For many readers, The Sacrifice seemed to endorse a set of patriarchal assumptions that ignores the murder of Laiah in favor of extolling Abraham. By extension, its biblical subtext affirms Abraham’s narrative vision and authority, which resonated with reviewers. The traditional worldview that sanctioned Laiah’s “sacrifice” drove Wiseman’s rise as a writer. Published in Toronto, New York, and London, the novel won international recognition and critical acclaim. On the basis of her success, Wiseman was admitted to Yaddo and MacDowell writers’ colonies and was granted Canadian Foundation (1957) and Guggenheim (1958) fellowships. A Canada Council Arts Scholarship (1959) took her to New York, where she lived for a number of years after publishing her debut novel.

The Sacrifice was one of the first Canadian novels to explore Jewish life in Canada, and Wiseman returned to this subject in Crackpot (1974). Unlike The Sacrifice, Crackpot turns toward comedy and focuses on female experience. It tells the epic story of an obese Jewish sex worker, the daughter of a hunchbacked mother and a blind father, who together flee Russia for Canada. After her mother’s death, Hoda supports herself and her father by servicing the boys and men of her North Winnipeg community. The plot hinges on the moral dilemma she faces when her teenaged son (whom she abandons at birth, leaving him in the care of the local Jewish orphanage) visits her for sexual initiation. The choice she faces, between incestuous relations or sexual rejection, leads finally to personal and communal reconciliation.

Crackpot’s discursive style and extensive length were intended to accommodate Hoda’s dynamic presence and girth. No doubt, that same spontaneity and looseness in the text were partially responsible for the novel’s delayed publication and mixed reception. In fact, Canadian reviewers and readers could not fully appreciate Crackpot—because it differed so strikingly from The Sacrifice, the novel that had launched Wiseman’s career. Today, in contrast, Crackpot is universally admired for its daring execution, and the character Hoda is hailed as a triumph.

For her next work, Wiseman turned away from fiction. Old Woman at Play (1978) is a memoir and a meditation on creativity, focusing on her mother’s folk art of doll-making. The text integrates color photographs of Chaika Wiseman’s dolls and was adapted for the stage as the Doll Show. Shaped by plot and the character of her mother, the work resembles a novel, a narrative form that Wiseman understood well. As a work of life writing that explores the creative process, it also incorporates elements of biography and autobiography.

Literary Reputation

As her literary reputation grew, Wiseman became an increasingly popular teacher. She taught at the University of Manitoba (1952-55), Sir George Williams (now Concordia) University (1963-64), Macdonald College of McGill University (1963-69), and the Institute of Jewish Studies at the Montreal YM-YWHA (1964). She also served as writer in residence at Massey College of the University of Toronto (1975-76); Trent University (January 1983); Sir George Williams University (1983-84); the University of Western Ontario (1986-87); the University of Prince Edward Island (fall 1987); and the University of Windsor (1988-91). From 1987 to 1991 she headed the Writing Program at the Banff Centre. Wiseman’s example of mentorship, radical in its unprepossessing design and natural delivery, shaped by intuition and common sense, offered authority and guidance and was appreciated by novice and practiced writers alike.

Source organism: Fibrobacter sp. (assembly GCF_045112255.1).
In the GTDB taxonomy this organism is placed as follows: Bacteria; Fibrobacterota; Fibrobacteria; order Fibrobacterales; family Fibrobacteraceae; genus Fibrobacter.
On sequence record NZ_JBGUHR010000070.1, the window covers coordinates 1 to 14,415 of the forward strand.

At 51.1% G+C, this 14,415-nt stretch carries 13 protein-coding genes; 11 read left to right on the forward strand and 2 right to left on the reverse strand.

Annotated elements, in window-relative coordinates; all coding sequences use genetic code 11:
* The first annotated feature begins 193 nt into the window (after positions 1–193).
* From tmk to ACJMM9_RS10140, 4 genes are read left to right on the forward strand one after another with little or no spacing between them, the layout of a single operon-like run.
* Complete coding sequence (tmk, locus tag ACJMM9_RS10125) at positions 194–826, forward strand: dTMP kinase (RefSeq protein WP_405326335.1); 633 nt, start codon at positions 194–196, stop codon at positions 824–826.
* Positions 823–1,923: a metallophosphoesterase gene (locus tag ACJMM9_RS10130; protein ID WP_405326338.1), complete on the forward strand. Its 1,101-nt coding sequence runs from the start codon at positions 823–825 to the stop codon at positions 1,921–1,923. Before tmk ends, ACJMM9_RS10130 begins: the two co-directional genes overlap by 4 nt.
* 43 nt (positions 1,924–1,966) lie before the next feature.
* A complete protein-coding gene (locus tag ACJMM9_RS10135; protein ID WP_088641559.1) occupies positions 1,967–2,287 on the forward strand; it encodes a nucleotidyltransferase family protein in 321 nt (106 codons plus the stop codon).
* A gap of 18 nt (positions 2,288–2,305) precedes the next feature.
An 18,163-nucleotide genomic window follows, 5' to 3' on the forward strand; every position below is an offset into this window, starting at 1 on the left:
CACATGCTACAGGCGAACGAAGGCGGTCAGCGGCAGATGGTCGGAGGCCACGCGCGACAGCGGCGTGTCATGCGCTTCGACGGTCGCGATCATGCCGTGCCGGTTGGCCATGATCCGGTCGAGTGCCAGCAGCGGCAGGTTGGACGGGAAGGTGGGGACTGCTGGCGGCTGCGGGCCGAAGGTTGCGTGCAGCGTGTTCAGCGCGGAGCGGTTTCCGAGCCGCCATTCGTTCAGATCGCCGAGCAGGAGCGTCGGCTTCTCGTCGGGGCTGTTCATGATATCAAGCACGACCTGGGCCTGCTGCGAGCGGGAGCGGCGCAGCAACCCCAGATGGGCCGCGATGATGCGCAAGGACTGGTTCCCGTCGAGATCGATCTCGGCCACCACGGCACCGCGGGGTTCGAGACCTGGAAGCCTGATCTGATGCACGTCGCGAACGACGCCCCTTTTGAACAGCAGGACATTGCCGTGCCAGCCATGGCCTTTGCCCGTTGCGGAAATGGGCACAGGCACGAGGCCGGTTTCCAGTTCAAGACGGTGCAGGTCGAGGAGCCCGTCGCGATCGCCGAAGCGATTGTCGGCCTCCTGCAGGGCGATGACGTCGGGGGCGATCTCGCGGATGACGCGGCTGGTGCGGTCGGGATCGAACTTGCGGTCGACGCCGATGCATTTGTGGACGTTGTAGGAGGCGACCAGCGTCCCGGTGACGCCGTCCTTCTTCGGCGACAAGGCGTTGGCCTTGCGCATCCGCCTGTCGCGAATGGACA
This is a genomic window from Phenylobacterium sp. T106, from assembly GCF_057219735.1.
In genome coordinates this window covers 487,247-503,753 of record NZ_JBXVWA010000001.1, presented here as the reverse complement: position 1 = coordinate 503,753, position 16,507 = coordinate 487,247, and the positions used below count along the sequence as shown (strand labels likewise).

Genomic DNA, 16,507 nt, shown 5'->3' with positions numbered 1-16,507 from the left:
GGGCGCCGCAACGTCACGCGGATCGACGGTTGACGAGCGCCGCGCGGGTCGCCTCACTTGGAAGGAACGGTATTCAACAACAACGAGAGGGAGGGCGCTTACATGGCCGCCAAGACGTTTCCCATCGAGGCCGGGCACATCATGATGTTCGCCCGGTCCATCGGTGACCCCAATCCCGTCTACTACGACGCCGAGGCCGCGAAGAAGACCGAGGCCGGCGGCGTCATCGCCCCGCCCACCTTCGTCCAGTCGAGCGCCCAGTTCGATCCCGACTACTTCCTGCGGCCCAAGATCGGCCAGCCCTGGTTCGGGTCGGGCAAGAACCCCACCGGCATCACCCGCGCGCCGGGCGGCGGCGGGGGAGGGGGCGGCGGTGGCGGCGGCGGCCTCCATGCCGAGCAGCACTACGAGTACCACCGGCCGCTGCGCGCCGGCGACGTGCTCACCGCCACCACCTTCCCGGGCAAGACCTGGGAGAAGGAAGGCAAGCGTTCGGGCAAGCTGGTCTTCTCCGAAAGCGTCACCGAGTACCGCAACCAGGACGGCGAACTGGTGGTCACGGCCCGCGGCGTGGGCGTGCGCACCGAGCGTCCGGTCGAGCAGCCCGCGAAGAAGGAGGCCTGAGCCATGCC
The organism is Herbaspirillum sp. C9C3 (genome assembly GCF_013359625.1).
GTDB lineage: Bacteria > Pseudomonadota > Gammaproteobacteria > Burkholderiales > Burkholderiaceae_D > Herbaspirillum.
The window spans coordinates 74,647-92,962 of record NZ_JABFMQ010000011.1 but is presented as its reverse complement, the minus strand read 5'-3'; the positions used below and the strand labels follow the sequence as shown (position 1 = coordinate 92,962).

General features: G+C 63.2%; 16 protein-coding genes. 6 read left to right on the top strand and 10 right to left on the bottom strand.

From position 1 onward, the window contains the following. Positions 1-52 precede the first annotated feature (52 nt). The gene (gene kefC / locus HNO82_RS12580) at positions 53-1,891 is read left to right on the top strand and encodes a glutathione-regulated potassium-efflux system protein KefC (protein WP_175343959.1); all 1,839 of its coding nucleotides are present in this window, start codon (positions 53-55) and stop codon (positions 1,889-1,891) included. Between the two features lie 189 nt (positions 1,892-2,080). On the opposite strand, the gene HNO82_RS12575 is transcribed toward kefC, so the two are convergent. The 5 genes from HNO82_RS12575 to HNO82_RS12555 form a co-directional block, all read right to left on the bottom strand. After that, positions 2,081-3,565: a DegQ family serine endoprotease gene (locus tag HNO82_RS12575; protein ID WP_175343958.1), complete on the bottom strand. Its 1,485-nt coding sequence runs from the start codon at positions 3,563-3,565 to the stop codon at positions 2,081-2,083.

A belief in the transformative potential of the writer’s work lies at the heart of Wiseman’s enduring creative achievement and the many honors and awards she received for her writing: the Governor General’s Literary Award (1956); the Beta Sigma Phi Sorority Award (1957); the Brotherhood Award of the National Conference of Christians and Jews (1957); the Leipzig Book Fair Bronze Medal (1964); the Canadian Booksellers Association Book Award (1974); the J.I. Segal Foundation Award (1974 and 1988); and the Three Guineas Charitable Foundation Agency Award (1984-85). In 1989, the University of Manitoba conferred upon her an honorary LL.D.

Wiseman died in Toronto on June 1, 1992, from complications related to sarcoma.

Selected Works by Adele Wiseman


The Lovebound: A Tragi-Comedy. Printed privately, c1960.

Testimonial Dinner. Toronto: Prototype Press, 1978.


Old Markets, New World. Illus. Joe Rosenthal. Toronto: Macmillan Company of Canada, 1964.

“A Brief Anatomy of an Honest Attempt at a Pithy Statement about the Impact of the Manitoba Environment on My Development as an Artist.” Mosaic, vol. 3, no. 3, Spring 1970, pp. 98-106.

Memoirs of a Book Molesting Childhood and Other Essays. Studies in Canadian Literature. Toronto: Oxford University Press, 1987.

Children’s Books:

Kenji and the Cricket. Illus. Shizuye Takashima. Erin, Ontario: Porcupine’s Quill, 1988.

Puccini and the Prowlers. Illus. Kim Lafave. Toronto: Nightwood Editions, 1992.


Selected Letters of Margaret Laurence and Adele Wiseman. Ed. John Lennox and Ruth Panofsky. Toronto: University of Toronto Press, 1997.


The Dowager Empress: Poems. Ed. Elizabeth Greene. Toronto: Inanna Publications, 2019.


Archival Materials

Adele Wiseman Collection. Jewish Heritage Centre of Western Canada, Winnipeg.

Adele Wiseman Fonds. F0447, Clara Thomas Archives and Special Collections, York University, Toronto.

“Adele Wiseman Evening.” November 19, 1978, Jewish Public Library, Montreal.

Frances Brandt Online Yiddish Audio Library, Yiddish Book Center, Amherst.

Secondary Sources

Greene, Elizabeth, ed. We Who Can Fly: Poems, Essays and Memories in Honour of Adele Wiseman. Dunvegan, Ontario: Cormorant Books, 1997.

Greenstein, Michael. “From Origins to Margins: Adele Wiseman’s Immigrants.” In Third Solitudes: Tradition and Discontinuity in Jewish-Canadian Literature. Montreal / Kingston: McGill-Queen’s University Press, 1989, 103-195.

Hétu, Dominique. “‘But the Good Feelings Were There Too’: Care and Hospitality in Adele Wiseman’s Crackpot.” Studies in Canadian Literature, vol. 44, no. 2, 2019, pp. 178-96.

Lambert, Josh. “Otherfuckers and Motherfuckers: Reproduction and Allegory in Philip Roth and Adele Wiseman.” In Unclean Lips: Obscenity, Jews, and American Culture,. New York: New York University Press, 2014, 99-140.

Panofsky, Ruth. The Force of Vocation: The Literary Career of Adele Wiseman. Winnipeg: University of Manitoba Press, 2006.

Panofsky, Ruth, ed. Adele Wiseman: Essays on Her Works. Toronto: Guernica Editions, 2001.

Panofsky, Ruth, guest ed. Room, vol. 16, no. 3, September 1993. Special issue on Adele Wiseman.

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How to cite this page

Brown, Michael and Ruth Panofsky. "Adele Wiseman." Shalvi/Hyman Encyclopedia of Jewish Women. 23 June 2021. Jewish Women's Archive. (Viewed on April 13, 2024) <>.